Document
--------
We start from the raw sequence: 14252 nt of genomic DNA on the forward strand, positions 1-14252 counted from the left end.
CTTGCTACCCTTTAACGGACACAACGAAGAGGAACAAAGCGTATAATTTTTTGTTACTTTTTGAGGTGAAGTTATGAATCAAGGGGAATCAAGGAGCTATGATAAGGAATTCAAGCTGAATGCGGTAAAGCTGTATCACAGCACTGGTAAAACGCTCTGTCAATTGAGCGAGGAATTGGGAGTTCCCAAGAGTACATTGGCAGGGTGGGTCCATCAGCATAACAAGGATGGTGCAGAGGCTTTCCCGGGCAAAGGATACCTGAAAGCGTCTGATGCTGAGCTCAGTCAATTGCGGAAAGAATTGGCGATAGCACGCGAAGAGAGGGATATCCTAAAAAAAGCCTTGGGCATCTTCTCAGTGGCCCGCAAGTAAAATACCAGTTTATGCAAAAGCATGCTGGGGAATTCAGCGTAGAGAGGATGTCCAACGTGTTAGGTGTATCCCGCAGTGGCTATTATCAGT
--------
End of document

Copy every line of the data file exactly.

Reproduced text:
We start from the raw sequence: 14252 nt of genomic DNA on the forward strand, positions 1-14252 counted from the left end.
CTTGCTACCCTTTAACGGACACAACGAAGAGGAACAAAGCGTATAATTTTTTGTTACTTTTTGAGGTGAAGTTATGAATCAAGGGGAATCAAGGAGCTATGATAAGGAATTCAAGCTGAATGCGGTAAAGCTGTATCACAGCACTGGTAAAACGCTCTGTCAATTGAGCGAGGAATTGGGAGTTCCCAAGAGTACATTGGCAGGGTGGGTCCATCAGCATAACAAGGATGGTGCAGAGGCTTTCCCGGGCAAAGGATACCTGAAAGCGTCTGATGCTGAGCTCAGTCAATTGCGGAAAGAATTGGCGATAGCACGCGAAGAGAGGGATATCCTAAAAAAAGCCTTGGGCATCTTCTCAGTGGCCCGCAAGTAAAATACCAGTTTATGCAAAAGCATGCTGGGGAATTCAGCGTAGAGAGGATGTCCAACGTGTTAGGTGTATCCCGCAGTGGCTATTATCAGT